3. A contact member as set forth in claim 1 wherein the portions of said surface covered by said particles is between 5 per cent and 40 percent.

4. A method of graphitizing the contact surface of an electrical contact device which is subject to sliding engagement with a complementary contact surface, said method comprising the steps of:

cleaning said surface mechanically engaging said surface with particles of hexagonal graphite having a maximum dimension of about microns in a manner to cause stressing of said particles during engagement and shear of said particles with resulting development of virgin particle surface and cold welding of said particles to said contact surface by molecular bonding.

5. The method set forth in claim 4 including the step of cleaning said surface after graphitization thereof.

6. The method set forth in claim 5 wherein engagement of said particles with said surface is effected by spraying said surface with a stream of said particles, the velocity of said particles in said stream being sufficient to cause shear of said particles upon impact.

7. The method set forth in claim 5 wherein the engagement of said particles with said surface is effected by pressing said particles against a moving fabric surface which has been impregnated with said particles.

8. A method of treating an electrical contact surface comprising the steps of:

cleaning said surface,

spraying said surface with a gaseous stream having particles of hexagonal graphite entrained therein, said particles having a maximum dimension in the range of about 40 to 100 microns, said particles having a velocity such that at least some of said particles fracture upon striking said surface and at least some of the resulting fragmentary particles are cold welded by molecular bonding to said surface with their basal planes extending substantially parallel to the plane of said surface, at least some of said particles and particle fragments undergoing shear upon striking said surface, and cleaning said surface after spraying whereby,

Said bonded particles lubricate said surface when said surface is slidably engaged with another contact surface.

Non-Patent Citations
Reference
1 *1,035,730 German Auslegeschrift PFLAUM Aug. 1958. 117 226
Referenced by
Citing PatentFiling datePublication dateApplicantTitle
US3965285 *Jul 8, 1974Jun 22, 1976Robert Dickson HillElectrically conductive object having an ablative layer thereon for protecting the same from damage by an electrical discharge
US4511076 *Apr 8, 1982Apr 16, 1985Braun AktiengesellschaftMethod of soldering circuit boards with solder-repellent contacts
US5169724 *Jul 25, 1991Dec 8, 1992Amphenol CorporationProtectively coated electrical connector part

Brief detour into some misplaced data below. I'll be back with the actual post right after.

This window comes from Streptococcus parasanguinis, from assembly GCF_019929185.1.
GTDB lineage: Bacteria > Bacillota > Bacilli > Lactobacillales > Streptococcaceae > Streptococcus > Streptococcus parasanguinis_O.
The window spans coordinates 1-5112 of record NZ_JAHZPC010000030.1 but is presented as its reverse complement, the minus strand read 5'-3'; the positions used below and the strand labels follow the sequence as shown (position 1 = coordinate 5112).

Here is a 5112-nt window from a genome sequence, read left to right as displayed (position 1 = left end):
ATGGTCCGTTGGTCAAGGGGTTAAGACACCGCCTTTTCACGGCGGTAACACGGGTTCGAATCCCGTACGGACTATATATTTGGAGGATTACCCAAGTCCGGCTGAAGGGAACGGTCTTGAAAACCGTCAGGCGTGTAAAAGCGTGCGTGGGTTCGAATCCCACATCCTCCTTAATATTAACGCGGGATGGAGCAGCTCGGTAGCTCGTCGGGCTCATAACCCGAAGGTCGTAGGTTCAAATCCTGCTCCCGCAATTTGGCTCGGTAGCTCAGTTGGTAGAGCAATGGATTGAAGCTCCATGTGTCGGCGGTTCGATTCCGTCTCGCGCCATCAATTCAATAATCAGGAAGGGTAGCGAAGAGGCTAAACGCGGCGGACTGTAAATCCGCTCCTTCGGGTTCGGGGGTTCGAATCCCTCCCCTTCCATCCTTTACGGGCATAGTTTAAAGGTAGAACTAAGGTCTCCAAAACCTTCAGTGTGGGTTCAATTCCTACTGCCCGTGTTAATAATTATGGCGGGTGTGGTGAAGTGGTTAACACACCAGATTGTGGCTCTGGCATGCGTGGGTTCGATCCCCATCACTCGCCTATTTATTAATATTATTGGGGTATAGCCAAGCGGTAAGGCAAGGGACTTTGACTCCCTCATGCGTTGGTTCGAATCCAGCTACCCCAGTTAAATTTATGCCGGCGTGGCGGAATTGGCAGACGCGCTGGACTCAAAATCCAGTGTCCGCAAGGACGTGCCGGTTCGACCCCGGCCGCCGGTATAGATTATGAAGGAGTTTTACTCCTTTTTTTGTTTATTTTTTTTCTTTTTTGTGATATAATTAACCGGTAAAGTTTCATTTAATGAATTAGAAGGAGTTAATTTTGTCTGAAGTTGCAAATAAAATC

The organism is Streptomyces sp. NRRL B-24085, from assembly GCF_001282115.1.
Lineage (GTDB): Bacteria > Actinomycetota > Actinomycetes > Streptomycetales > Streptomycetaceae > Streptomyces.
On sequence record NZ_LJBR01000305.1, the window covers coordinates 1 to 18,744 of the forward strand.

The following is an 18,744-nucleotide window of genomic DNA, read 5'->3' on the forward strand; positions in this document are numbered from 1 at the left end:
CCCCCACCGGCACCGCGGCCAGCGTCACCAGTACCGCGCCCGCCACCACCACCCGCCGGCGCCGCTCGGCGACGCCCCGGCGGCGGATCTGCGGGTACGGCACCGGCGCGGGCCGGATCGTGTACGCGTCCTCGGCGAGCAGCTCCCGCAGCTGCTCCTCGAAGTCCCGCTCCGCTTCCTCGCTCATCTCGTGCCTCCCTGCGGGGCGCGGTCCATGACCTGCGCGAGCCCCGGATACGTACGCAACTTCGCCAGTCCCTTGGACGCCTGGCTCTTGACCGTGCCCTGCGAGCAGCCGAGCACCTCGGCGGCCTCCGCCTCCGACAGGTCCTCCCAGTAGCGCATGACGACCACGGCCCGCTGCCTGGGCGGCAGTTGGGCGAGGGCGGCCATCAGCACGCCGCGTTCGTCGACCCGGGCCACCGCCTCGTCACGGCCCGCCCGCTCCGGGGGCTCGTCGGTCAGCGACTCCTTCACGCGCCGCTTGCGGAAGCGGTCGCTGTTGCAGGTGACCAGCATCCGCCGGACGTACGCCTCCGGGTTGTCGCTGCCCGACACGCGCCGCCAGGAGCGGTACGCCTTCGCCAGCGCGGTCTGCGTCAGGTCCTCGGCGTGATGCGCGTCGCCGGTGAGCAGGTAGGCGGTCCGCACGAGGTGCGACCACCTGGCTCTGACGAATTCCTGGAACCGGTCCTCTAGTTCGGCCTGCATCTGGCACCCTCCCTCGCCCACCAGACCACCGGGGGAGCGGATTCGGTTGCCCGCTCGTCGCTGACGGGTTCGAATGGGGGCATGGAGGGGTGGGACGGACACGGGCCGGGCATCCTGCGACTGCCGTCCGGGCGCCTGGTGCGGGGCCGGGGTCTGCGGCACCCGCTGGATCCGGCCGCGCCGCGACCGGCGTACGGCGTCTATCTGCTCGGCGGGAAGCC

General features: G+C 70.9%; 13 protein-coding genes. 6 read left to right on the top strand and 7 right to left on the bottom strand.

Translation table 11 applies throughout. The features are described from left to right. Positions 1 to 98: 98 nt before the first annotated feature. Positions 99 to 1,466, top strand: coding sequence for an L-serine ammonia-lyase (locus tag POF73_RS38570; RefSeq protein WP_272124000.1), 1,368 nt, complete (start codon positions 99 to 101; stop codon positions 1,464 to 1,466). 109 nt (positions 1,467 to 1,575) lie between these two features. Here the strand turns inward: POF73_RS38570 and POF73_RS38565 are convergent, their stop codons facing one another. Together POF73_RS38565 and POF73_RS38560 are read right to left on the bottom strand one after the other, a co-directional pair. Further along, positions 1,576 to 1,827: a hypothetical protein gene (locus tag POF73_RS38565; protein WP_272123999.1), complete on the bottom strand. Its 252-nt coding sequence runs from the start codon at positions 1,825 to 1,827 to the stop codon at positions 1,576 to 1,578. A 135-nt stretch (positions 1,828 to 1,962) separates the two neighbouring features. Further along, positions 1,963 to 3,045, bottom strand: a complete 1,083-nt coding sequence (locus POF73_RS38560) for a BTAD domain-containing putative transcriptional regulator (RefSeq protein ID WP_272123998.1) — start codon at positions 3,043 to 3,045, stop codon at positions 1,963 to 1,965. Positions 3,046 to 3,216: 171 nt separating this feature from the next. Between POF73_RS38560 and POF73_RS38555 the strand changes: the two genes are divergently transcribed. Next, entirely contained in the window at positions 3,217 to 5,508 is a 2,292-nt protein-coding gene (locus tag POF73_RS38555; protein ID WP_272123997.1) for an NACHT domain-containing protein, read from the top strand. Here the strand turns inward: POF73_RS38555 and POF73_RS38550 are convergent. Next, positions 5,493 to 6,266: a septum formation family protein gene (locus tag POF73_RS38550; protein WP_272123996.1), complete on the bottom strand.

US6274254Aug 23, 1999Aug 14, 2001Lucent Technologies Inc.Electrodeposited precious metal finishes having wear resistant particles therein
US6542232 *Jun 22, 2001Apr 1, 2003Lucent Technologies Inc.Method of determining the quality of hard gold
US7018923Feb 13, 2003Mar 28, 2006Robert Bosch GmbhComposite material for producing an electric contact surface, in addition a method for creating a lubricated, corrosion-free electric contact surface
US7553376 *May 18, 2006Jun 30, 2009Toto Ltd.Apparatus for forming composite structures
US7736731Oct 31, 2007Jun 15, 2010National Institute Of Advanced Industrial Science And TechnologyComposite structure and method for forming the same
US7768366Oct 29, 2007Aug 3, 2010The United States Of America As Represented By The Secretary Of The Air ForceNanoparticles and corona enhanced MEMS switch apparatus
US7993701Jan 28, 2010Aug 9, 2011Toto Ltd.Composite structure forming method
US8114473Apr 25, 2008Feb 14, 2012Toto Ltd.Composite structure and production method thereof
US20040241403 *Feb 13, 2003Dec 2, 2004Peter RehbeinComposite material for producing an electric contact surface, in addition a method for creating a lubricated, corrosion-free electric contact surface
US20060201419 *May 18, 2006Sep 14, 2006Toto Ltd.Apparatus for forming composite structures
US20060222862 *May 22, 2006Oct 5, 2006Toto Ltd.Brittle material fine particles with internal strain for use in aerosol deposition method
US20080241556 *Oct 31, 2007Oct 2, 2008Toto Ltd.Composite structure and method for forming the same
US20080274333 *Apr 25, 2008Nov 6, 2008Toto Ltd.Composite structure and production method thereof
US20100148389 *Jan 28, 2010Jun 17, 2010Toto Ltd.Composite structure forming method
EP1081251A1 *Aug 14, 2000Mar 7, 2001Lucent Technologies Inc.Electrodeposited precious metal finishes having wear resistant particles therein
WO2003102262A1 *Feb 13, 2003Dec 11, 2003Bosch Gmbh RobertComposite material for producing an electric contact surface, in addition a method for creating a lubricated, corrosion-free electric contact surface
Classifications
U.S. Classification428/206, 428/209, 428/402, 200/285, 427/189
International ClassificationH01R13/03, H01R43/00, H01H1/60, H01H1/00, H01R43/16, H05K3/24
Cooperative ClassificationH01H1/60, H05K3/245, H01R43/00, H01R43/16, H01R13/03
European ClassificationH01R43/00, H01R43/16, H01R13/03, H01H1/60